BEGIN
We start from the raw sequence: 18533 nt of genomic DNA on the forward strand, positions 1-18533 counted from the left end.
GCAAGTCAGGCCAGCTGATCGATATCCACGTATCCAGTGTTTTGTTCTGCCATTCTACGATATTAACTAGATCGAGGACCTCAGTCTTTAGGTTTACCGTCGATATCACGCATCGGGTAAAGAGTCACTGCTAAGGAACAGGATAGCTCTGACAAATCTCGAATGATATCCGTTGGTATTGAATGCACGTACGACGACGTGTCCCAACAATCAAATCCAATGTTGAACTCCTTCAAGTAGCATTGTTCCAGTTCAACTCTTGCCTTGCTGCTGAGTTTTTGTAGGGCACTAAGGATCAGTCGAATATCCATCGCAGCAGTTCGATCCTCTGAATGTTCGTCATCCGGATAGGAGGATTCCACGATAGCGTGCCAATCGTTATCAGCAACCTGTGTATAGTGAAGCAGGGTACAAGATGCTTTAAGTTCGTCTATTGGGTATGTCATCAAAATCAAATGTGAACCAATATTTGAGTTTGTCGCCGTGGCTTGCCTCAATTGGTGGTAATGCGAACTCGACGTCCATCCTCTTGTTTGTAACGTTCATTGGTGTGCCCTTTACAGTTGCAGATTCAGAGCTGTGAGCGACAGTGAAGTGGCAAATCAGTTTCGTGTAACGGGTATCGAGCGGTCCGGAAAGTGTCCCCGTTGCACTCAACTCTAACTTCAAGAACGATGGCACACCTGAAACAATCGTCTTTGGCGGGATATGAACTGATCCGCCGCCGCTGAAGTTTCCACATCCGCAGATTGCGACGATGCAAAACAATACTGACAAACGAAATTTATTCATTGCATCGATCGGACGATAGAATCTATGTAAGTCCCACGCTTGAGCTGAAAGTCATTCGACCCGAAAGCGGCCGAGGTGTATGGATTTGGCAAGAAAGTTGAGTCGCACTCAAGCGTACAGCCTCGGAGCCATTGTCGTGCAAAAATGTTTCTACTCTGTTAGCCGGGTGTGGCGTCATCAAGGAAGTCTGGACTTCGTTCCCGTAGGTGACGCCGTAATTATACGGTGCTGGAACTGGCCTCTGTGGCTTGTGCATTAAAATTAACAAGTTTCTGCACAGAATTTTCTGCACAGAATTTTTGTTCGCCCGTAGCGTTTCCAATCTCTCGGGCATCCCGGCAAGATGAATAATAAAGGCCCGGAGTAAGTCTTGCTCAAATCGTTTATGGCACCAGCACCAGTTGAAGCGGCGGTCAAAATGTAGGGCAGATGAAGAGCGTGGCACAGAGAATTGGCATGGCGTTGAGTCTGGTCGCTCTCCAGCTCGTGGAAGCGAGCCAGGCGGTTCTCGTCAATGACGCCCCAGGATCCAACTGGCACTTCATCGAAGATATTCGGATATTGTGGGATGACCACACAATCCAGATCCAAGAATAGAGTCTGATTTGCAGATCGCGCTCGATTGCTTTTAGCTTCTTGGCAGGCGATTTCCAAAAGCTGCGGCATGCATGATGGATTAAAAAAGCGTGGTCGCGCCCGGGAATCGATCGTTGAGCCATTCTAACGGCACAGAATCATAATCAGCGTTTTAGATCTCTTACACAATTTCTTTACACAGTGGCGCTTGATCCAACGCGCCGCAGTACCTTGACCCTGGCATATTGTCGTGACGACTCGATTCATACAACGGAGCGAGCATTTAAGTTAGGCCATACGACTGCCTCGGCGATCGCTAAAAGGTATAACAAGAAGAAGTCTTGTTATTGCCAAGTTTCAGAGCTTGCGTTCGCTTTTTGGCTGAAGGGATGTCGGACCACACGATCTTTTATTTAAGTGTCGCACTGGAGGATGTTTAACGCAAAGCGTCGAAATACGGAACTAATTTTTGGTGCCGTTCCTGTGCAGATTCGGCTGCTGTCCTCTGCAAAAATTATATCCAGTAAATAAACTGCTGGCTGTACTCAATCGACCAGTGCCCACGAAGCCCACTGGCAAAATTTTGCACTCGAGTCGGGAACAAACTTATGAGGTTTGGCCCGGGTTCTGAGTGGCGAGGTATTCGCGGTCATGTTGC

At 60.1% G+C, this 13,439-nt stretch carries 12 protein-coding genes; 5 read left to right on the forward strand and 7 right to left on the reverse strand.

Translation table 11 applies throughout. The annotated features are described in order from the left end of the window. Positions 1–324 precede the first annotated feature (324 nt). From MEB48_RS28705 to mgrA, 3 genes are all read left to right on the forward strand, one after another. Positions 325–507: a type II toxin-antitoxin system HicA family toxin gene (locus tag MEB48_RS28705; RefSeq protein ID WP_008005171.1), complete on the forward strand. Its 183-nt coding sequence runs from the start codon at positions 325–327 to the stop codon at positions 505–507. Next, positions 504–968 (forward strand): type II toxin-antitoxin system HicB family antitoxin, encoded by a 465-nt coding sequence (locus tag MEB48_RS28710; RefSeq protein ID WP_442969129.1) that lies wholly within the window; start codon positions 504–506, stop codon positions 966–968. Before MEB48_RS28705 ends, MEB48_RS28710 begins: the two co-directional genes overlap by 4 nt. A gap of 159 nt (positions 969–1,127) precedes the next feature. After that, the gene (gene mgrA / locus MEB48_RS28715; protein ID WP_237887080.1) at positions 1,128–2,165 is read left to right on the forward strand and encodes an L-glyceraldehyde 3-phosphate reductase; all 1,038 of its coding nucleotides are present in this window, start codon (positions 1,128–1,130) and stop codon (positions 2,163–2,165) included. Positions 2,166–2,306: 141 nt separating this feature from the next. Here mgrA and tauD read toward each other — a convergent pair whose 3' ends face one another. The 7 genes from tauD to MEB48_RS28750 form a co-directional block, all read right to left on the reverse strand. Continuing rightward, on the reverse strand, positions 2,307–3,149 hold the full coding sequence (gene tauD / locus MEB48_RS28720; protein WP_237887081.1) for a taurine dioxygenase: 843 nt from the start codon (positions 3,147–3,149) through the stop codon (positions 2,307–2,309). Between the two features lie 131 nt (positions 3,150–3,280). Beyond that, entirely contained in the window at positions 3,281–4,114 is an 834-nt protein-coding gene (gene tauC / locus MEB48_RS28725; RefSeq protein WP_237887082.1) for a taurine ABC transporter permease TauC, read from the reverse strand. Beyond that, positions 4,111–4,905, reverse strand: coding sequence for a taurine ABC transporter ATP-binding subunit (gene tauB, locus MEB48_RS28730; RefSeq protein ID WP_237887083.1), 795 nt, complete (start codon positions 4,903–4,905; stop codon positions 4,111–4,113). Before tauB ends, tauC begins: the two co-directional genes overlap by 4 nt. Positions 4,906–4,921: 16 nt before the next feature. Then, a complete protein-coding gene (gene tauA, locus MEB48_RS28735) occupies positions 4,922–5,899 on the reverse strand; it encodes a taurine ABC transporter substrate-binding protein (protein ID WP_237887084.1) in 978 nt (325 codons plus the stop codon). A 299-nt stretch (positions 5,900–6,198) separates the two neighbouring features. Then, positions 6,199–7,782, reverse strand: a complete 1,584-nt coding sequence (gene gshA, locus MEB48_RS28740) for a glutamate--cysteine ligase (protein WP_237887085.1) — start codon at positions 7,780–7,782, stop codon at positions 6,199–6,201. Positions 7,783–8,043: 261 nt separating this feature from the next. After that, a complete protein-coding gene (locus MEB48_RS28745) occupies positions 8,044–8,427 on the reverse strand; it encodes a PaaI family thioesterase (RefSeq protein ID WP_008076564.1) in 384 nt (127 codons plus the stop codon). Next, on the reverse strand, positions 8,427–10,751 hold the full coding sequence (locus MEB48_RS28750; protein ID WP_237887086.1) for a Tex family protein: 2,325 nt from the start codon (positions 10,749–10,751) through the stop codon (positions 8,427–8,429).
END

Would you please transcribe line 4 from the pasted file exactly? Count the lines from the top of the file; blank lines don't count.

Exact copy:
Translation table 11 applies throughout. The annotated features are described in order from the left end of the window. Positions 1–324 precede the first annotated feature (324 nt). From MEB48_RS28705 to mgrA, 3 genes are all read left to right on the forward strand, one after another. Positions 325–507: a type II toxin-antitoxin system HicA family toxin gene (locus tag MEB48_RS28705; RefSeq protein ID WP_008005171.1), complete on the forward strand. Its 183-nt coding sequence runs from the start codon at positions 325–327 to the stop codon at positions 505–507. Next, positions 504–968 (forward strand): type II toxin-antitoxin system HicB family antitoxin, encoded by a 465-nt coding sequence (locus tag MEB48_RS28710; RefSeq protein ID WP_442969129.1) that lies wholly within the window; start codon positions 504–506, stop codon positions 966–968. Before MEB48_RS28705 ends, MEB48_RS28710 begins: the two co-directional genes overlap by 4 nt. A gap of 159 nt (positions 969–1,127) precedes the next feature. After that, the gene (gene mgrA / locus MEB48_RS28715; protein ID WP_237887080.1) at positions 1,128–2,165 is read left to right on the forward strand and encodes an L-glyceraldehyde 3-phosphate reductase; all 1,038 of its coding nucleotides are present in this window, start codon (positions 1,128–1,130) and stop codon (positions 2,163–2,165) included. Positions 2,166–2,306: 141 nt separating this feature from the next. Here mgrA and tauD read toward each other — a convergent pair whose 3' ends face one another. The 7 genes from tauD to MEB48_RS28750 form a co-directional block, all read right to left on the reverse strand. Continuing rightward, on the reverse strand, positions 2,307–3,149 hold the full coding sequence (gene tauD / locus MEB48_RS28720; protein WP_237887081.1) for a taurine dioxygenase: 843 nt from the start codon (positions 3,147–3,149) through the stop codon (positions 2,307–2,309). Between the two features lie 131 nt (positions 3,150–3,280). Beyond that, entirely contained in the window at positions 3,281–4,114 is an 834-nt protein-coding gene (gene tauC / locus MEB48_RS28725; RefSeq protein WP_237887082.1) for a taurine ABC transporter permease TauC, read from the reverse strand. Beyond that, positions 4,111–4,905, reverse strand: coding sequence for a taurine ABC transporter ATP-binding subunit (gene tauB, locus MEB48_RS28730; RefSeq protein ID WP_237887083.1), 795 nt, complete (start codon positions 4,903–4,905; stop codon positions 4,111–4,113). Before tauB ends, tauC begins: the two co-directional genes overlap by 4 nt. Positions 4,906–4,921: 16 nt before the next feature. Then, a complete protein-coding gene (gene tauA, locus MEB48_RS28735) occupies positions 4,922–5,899 on the reverse strand; it encodes a taurine ABC transporter substrate-binding protein (protein ID WP_237887084.1) in 978 nt (325 codons plus the stop codon). A 299-nt stretch (positions 5,900–6,198) separates the two neighbouring features. Then, positions 6,199–7,782, reverse strand: a complete 1,584-nt coding sequence (gene gshA, locus MEB48_RS28740) for a glutamate--cysteine ligase (protein WP_237887085.1) — start codon at positions 7,780–7,782, stop codon at positions 6,199–6,201. Positions 7,783–8,043: 261 nt separating this feature from the next. After that, a complete protein-coding gene (locus MEB48_RS28745) occupies positions 8,044–8,427 on the reverse strand; it encodes a PaaI family thioesterase (RefSeq protein ID WP_008076564.1) in 384 nt (127 codons plus the stop codon). Next, on the reverse strand, positions 8,427–10,751 hold the full coding sequence (locus MEB48_RS28750; protein ID WP_237887086.1) for a Tex family protein: 2,325 nt from the start codon (positions 10,749–10,751) through the stop codon (positions 8,427–8,429).